• the residence must be settled and certain and not temporary and casual;
  • the question whether a taxpayer may be regarded as being “ordinarily resident” at a particular place during a particular period is one of degree, and one is entitled to look at the taxpayer’s mode of life beyond the particular period under consideration.

Consequently, if you are an expat working in the UK and have a home in South Africa to which you return to regularly (say for 3 months every year) then it is likely that you are ‘ordinarily resident’ in South Africa. The argument is not a ‘cut-and-dried’ one as there are many other factors which have bearing upon the enquiry, for example, if you have children where they reside and are schooled; where your spouse resides; where your personal belongs are stored; your reasons for returning to South Africa; whether your property in South Africa is rented out; etc.

If, however, you are living and working in the UK and have settled in with a degree of permanence; your personal belongings are with you in the UK and not in storage in South Africa; and you do not have a house available to you in South Africa to which you return to regularly, then it is likely that you are not ‘ordinarily resident’ in South Africa.

Where you are ‘ordinarily resident’ outside South Africa and do not fulfil the requirements of the physical presence rules then you are no longer tax resident in South Africa. Further, where you are ‘ordinarily resident’ outside South Africa and do fulfil the requirements of the physical presence rules then you still could be non-SA tax resident by virtue of the application of the “tie-breaker” clause in the SA / UK tax treaty. This would be the case, for example, where you are tax resident in the UK under their domestic laws and where your centre of financial and personal relations are closer to the UK.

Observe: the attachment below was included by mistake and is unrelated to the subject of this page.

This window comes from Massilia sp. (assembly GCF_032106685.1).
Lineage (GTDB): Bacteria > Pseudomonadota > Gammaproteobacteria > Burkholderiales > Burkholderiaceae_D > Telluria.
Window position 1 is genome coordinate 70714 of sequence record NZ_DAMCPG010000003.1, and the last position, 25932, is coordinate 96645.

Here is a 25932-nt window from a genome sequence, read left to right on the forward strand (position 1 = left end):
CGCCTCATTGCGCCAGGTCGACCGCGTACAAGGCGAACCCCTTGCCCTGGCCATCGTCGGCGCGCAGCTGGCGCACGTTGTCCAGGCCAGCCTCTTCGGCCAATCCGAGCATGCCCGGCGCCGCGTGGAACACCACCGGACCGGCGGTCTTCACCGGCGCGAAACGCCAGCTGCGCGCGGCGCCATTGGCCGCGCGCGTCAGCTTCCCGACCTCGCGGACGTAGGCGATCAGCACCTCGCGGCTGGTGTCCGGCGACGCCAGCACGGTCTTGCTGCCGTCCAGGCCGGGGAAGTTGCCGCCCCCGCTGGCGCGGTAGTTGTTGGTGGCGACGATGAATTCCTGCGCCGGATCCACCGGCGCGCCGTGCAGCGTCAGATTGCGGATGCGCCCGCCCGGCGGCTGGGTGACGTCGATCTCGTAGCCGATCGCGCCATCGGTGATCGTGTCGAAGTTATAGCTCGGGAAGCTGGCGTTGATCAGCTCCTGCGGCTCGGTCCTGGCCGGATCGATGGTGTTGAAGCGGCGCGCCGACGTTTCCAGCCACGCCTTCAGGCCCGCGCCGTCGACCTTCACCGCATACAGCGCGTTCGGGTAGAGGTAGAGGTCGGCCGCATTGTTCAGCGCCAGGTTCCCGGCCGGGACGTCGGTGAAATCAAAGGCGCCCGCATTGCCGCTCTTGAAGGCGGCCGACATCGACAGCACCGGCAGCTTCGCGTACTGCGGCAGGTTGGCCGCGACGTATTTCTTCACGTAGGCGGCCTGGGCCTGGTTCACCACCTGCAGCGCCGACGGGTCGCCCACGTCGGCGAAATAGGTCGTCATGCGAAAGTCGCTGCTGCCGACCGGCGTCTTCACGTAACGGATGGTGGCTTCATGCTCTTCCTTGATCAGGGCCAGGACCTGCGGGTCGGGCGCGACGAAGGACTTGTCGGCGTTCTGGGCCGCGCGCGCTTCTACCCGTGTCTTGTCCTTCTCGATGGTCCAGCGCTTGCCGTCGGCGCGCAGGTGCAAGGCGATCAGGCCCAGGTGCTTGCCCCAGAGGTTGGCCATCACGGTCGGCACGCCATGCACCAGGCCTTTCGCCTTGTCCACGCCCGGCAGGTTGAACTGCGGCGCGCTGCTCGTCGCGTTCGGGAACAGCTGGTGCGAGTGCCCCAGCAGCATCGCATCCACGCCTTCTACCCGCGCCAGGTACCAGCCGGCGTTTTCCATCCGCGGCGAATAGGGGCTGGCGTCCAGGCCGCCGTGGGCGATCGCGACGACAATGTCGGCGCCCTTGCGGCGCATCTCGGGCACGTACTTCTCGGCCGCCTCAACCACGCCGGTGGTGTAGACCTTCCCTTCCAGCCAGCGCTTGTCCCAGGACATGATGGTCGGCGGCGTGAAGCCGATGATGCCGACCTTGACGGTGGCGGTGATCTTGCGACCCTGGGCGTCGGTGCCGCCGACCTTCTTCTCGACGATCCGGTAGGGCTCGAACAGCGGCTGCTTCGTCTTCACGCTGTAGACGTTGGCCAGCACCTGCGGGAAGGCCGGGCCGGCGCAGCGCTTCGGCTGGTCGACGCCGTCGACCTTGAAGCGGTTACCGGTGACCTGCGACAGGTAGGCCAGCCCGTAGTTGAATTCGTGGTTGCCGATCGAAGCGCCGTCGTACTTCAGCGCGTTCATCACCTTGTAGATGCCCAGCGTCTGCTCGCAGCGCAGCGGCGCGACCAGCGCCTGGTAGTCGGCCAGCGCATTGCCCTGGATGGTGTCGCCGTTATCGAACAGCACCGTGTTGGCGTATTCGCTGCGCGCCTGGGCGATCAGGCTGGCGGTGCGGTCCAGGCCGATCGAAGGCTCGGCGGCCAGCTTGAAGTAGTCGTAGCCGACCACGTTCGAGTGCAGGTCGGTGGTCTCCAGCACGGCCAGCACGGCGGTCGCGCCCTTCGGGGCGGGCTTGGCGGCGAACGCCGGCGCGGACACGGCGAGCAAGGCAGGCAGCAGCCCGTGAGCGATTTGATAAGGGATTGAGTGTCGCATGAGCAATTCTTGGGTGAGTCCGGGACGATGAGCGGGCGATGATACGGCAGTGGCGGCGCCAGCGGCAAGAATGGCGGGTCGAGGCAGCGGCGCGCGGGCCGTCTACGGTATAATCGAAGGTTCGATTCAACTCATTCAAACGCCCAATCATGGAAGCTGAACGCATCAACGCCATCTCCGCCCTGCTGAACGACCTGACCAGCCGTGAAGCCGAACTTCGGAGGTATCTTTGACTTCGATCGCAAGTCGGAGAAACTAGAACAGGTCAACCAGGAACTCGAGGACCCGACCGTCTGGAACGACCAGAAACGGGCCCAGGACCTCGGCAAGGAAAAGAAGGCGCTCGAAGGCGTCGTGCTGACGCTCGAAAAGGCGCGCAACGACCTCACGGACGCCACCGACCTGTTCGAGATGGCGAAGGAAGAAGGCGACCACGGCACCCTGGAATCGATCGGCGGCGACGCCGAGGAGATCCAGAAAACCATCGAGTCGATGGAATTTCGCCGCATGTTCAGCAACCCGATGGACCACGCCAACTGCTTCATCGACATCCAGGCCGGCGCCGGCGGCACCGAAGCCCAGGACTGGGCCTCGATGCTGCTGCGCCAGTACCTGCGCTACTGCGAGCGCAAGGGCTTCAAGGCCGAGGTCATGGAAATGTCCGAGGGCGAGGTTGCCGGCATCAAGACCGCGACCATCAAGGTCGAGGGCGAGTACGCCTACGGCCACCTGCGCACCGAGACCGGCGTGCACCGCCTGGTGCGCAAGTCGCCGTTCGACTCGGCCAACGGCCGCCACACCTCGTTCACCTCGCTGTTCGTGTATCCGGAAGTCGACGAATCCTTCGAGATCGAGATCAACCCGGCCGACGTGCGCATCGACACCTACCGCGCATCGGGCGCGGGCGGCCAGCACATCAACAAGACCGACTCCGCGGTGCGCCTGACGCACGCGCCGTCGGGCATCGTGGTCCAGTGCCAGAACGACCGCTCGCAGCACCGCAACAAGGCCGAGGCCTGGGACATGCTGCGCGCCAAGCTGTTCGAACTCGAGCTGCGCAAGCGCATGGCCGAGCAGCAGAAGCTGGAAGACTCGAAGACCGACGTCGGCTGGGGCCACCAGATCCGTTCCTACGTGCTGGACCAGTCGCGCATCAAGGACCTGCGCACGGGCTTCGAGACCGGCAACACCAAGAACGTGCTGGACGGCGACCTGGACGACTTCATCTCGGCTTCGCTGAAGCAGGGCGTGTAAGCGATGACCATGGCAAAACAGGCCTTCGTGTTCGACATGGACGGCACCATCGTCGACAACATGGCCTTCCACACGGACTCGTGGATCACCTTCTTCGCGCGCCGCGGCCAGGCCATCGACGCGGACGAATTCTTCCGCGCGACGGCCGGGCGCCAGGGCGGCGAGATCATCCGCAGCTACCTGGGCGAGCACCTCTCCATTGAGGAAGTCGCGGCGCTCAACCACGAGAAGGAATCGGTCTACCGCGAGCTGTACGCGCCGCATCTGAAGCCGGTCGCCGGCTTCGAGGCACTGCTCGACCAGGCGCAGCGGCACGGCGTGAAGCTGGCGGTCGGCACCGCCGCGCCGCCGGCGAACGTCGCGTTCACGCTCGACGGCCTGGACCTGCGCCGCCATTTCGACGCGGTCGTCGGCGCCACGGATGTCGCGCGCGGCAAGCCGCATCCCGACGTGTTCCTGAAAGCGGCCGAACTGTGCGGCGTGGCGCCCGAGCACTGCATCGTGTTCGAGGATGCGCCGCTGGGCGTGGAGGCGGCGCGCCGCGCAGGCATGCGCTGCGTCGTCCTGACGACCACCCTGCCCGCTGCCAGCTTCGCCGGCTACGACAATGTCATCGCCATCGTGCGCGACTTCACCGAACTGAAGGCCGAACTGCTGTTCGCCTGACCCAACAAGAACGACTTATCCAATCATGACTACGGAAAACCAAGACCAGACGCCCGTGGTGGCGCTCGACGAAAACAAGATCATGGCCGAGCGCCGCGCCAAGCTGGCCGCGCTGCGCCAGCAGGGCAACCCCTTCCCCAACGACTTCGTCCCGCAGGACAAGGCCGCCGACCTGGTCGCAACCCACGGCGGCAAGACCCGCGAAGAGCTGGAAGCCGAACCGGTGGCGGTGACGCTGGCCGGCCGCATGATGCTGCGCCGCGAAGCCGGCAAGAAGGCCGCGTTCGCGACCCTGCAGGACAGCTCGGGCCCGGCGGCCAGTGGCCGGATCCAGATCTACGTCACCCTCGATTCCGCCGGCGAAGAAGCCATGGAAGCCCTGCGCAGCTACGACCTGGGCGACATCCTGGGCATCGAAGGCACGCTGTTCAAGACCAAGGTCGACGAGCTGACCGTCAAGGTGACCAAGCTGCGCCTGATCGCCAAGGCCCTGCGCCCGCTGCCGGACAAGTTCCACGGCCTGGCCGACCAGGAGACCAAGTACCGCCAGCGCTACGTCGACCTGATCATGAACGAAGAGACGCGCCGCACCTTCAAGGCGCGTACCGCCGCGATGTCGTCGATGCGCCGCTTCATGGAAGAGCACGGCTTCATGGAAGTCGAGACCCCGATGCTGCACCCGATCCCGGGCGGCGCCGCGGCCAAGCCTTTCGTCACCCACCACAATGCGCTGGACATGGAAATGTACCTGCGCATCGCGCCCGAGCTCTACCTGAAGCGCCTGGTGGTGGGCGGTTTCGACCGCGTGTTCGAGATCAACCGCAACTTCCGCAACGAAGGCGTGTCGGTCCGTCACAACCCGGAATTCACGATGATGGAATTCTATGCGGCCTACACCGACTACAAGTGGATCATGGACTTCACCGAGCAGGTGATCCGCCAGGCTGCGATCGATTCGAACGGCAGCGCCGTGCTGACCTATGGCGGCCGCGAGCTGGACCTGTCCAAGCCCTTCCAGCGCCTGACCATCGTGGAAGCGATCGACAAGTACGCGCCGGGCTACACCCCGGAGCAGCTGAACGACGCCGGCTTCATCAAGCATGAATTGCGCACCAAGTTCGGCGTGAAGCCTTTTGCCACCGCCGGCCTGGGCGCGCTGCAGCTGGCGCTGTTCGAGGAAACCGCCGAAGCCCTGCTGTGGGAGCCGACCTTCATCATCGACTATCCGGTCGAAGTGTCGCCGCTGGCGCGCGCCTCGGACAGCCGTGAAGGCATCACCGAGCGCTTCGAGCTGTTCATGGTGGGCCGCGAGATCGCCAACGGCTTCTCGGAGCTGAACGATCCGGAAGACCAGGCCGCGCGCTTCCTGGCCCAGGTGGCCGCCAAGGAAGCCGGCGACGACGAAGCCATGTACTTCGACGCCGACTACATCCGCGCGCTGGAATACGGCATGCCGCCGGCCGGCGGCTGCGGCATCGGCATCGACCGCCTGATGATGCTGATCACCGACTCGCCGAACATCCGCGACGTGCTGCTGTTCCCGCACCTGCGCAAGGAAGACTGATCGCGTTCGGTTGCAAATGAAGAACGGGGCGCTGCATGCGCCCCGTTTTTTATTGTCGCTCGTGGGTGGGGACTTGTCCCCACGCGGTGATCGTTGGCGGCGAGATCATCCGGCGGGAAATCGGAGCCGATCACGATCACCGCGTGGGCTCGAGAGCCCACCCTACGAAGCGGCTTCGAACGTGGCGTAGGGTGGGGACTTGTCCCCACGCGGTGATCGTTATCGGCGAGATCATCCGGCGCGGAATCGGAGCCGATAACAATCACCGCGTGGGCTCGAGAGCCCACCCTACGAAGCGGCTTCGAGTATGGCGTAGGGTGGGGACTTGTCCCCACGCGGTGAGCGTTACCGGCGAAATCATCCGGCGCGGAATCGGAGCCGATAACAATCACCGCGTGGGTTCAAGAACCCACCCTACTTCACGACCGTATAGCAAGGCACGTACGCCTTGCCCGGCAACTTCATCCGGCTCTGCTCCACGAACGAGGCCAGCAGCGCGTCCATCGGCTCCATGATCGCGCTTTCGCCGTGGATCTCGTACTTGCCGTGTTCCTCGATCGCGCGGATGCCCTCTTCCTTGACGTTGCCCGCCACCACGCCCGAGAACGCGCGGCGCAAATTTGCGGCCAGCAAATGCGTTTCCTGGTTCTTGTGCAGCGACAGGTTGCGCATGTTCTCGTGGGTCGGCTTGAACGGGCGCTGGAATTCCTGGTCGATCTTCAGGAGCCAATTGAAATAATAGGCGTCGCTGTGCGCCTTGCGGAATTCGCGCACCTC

Losing your South African tax resident status does not have bearing on your nationality or citizenship. As explained, tax residency is a notional concept and has bearing upon the right of South Africa to tax you on your income. However, South Africa does impose a deemed “exit charge” when you cease to be an SA tax resident.

This is achieved by deeming the SA tax resident to have disposed of his assets at market value on the day immediately before the day on which he ceases to be tax resident. The consequence is that capital gains tax will arise which is colloquially referred to as the “exit charge”. There are, however, a number of exclusions to the exit charge, for example, immovable property which is located in South Africa is excluded from this charge.


Clearly, the proposed repeal of the exemption is aimed at raising further revenue for the state coffers. However, South Africans living and working abroad may not be affected by the repeal where they successfully argue that they are no longer tax-resident in South Africa. The consequences of no longer being tax resident in South Africa, and the timing thereof, should be carefully considered in light of the deemed exit charge as well as other considerations, such as the tax implications of becoming exclusively tax resident in the UK.

SARS will be on the look-out for these arguments and may challenge them aggressively. Practically, SARS will likely not entertain any argument that an individual is ‘ordinarily resident’ in the UK unless he has the right to permanently reside in the UK.

This would be an erroneous application of the Law, however, it is an intuitively appealing argument – how can anyone argue to be settled with a degree of permanence in another country unless he has the right to permanently reside there?

Consequently, any argument that you are no longer tax resident in South Africa needs to be well-thought out and the change in tax-residence status appropriately reflected before the amending legislation becomes effective.